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Blimey, mate. Celebrating Australia Day in Shanghai, and other adventures

Blimey, mate. Celebrating Australia Day in Shanghai, and other adventures

We settle in quickly, us Australians. The Shanghai Gang, aka the new interns, have all taken Shanghai by the horns and we’re not getting off anytime soon. I’ll give you a bit of insight of how we’ve spent our first few days in this glorious urban city.

The new intake of interns consists of mostly Australians and a few Americans, a mix of both undergrad and postgrad, which makes for an interesting bunch. I’ll be completely honest, it’s pretty much the Aussie’s making fun of the yanks, but they love it and we love them. I think they’re everyone’s favourite; as a group, we spend so much time just focusing on them, asking them questions, comparing our cultures, much like what we do when we sit down with a Shanghai local who can speak English. We’ve become like a little family, to be frank. It’s quirky how quickly people can become this close. This experience is well worth it, not just for the internship, or the travel, but for the people you share the experience with.

So what have been up to apart from work and family dinners (no but seriously, we eat a lot)? We explored the French Concession, which was interesting. Fellow intern Tom, in all his wisdom, was like “Let’s go to this really nice suit shop, it’s meant to be pretty cheap!”, and off we went, a good eight or ten interns walking along the French Concession, not really sure where we’re going, but alas we find this place. Not mentioning store names, but we go inside asking for a price… Let’s just say it would’ve been cheaper to get a suit in Australia. Good one, Tom. Nah, it was good to venture out that way, we found heaps of little cafes, shops, and cool places to come back to at a later date.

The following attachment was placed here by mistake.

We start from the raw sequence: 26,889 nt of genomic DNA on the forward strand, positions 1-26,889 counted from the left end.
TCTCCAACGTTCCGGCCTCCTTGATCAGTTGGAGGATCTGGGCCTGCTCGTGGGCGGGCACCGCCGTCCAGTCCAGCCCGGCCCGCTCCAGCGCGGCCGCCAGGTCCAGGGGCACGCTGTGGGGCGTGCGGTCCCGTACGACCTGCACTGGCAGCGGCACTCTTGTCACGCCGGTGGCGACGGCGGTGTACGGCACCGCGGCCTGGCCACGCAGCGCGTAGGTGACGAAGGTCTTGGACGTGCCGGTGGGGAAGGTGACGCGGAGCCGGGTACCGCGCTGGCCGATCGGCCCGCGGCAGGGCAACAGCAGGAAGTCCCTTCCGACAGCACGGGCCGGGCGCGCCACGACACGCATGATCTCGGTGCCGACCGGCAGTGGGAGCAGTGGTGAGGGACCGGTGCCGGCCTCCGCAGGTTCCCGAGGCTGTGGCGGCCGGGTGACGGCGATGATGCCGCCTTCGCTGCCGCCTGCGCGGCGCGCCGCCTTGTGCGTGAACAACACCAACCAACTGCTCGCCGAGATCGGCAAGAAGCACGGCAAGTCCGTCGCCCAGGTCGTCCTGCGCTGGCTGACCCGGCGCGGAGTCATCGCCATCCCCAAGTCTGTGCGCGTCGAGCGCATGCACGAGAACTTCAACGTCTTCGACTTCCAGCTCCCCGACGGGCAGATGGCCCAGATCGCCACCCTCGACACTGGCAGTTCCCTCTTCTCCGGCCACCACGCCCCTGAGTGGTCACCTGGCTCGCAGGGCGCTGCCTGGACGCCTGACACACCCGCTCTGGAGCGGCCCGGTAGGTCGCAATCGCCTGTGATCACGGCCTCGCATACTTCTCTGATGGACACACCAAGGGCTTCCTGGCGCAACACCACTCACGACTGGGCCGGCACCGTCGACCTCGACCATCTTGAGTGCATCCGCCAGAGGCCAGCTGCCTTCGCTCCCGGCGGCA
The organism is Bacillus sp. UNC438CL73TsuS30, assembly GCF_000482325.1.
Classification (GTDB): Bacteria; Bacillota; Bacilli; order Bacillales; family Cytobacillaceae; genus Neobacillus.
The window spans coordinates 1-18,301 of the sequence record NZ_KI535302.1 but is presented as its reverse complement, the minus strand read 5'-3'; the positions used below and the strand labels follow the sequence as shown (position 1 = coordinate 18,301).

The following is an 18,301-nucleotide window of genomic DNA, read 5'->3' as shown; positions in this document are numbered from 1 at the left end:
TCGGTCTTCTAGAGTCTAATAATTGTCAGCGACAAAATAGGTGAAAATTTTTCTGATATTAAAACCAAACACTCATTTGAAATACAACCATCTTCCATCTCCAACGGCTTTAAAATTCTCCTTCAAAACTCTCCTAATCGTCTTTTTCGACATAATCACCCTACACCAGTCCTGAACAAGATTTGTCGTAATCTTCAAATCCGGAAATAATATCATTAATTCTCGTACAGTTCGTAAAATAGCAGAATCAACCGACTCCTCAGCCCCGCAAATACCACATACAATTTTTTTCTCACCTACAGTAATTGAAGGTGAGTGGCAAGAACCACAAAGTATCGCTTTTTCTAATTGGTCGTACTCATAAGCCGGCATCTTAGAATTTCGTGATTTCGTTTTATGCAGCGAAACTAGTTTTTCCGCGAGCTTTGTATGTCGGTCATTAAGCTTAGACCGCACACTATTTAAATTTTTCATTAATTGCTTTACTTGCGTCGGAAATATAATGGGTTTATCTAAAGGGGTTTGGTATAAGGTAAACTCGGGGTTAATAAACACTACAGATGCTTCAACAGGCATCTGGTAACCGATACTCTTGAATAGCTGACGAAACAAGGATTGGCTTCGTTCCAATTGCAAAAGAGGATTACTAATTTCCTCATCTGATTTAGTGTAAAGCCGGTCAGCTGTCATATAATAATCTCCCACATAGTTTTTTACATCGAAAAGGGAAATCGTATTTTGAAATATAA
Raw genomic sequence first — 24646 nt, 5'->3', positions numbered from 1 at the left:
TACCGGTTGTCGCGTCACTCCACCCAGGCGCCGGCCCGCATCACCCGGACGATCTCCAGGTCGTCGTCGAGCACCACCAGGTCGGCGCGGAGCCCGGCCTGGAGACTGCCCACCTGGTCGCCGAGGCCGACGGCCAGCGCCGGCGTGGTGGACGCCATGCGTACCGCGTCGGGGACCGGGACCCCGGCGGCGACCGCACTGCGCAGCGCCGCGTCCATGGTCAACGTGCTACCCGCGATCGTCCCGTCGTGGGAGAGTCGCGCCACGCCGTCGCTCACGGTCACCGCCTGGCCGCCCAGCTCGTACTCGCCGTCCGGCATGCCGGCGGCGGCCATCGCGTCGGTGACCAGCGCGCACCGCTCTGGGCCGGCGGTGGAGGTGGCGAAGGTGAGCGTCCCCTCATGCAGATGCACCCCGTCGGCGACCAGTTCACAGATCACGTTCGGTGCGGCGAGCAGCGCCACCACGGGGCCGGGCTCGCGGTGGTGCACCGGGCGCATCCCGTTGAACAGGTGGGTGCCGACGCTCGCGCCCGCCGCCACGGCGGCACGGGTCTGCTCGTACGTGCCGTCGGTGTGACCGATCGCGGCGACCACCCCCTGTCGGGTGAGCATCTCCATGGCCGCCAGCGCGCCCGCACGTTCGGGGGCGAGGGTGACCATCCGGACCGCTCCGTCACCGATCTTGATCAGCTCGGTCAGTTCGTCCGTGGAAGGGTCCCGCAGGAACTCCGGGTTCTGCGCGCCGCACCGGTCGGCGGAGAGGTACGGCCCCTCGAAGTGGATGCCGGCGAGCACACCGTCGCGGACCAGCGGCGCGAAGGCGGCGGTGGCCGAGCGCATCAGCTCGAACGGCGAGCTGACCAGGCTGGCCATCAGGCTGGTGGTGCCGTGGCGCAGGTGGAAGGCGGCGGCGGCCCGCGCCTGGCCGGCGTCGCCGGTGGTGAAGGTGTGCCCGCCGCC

Speaking of suits, we ventured the Fabric Market that same weekend only to find that most of it had closed down for two weeks over Chinese New Year. Devastation was almost upon us, when a small Chinese lady came running towards us. Sherry’s mother, she turned out to be, and Sherry served us well. Six of us got measurements taken in this little store outside the Fabric Market and luckily we did it then, because apparently all the factories would be shut down for the month, meaning we might not have been able to get suits after this day. Piece of advice? Make sure you know all about trading hours and how public holidays affect businesses over here. Comes in handy.

Now, I mentioned the Metro system in my last blog post, but here’s a typical scenario when catching a taxi. Picture this: you’re standing on the side of the road, four lanes going one way, four lanes the opposite. You step out onto the road, just to get a taxi’s attention. Fifty speed past you instantly, not stopping. One finally does after a minute or two. “Luijiabang Lu” you say, wanting to go to the Fabric Market. They shake their head… too far, wrong direction, they don’t like the fact you’re a foreigner, whatever the reason, they drive off. It takes a while, but you finally get a taxi. Then you’re in a scene from the Fast and Furious franchise. I’m not even exaggerating…much.

Something devastating occurred to me a short while before this trip: I would miss Australia Day. The idea of not spending a day in the pool with beers and a good ol’ sausage sanga, blasting the Triple J Hottest 100 and scoffing down lamingtons was ghastly. Luckily, Triple J broadcasts internationally via their website, and we found an Aussie bar doing snags on the barbie, so we were set. Not to mention, we attacked Will, the China Program Director, with fake tattoos. Too good.

I legitimately have so much to tell, might have to become a regular blogger or something. Anyway, til next time.

Zài jiàn!

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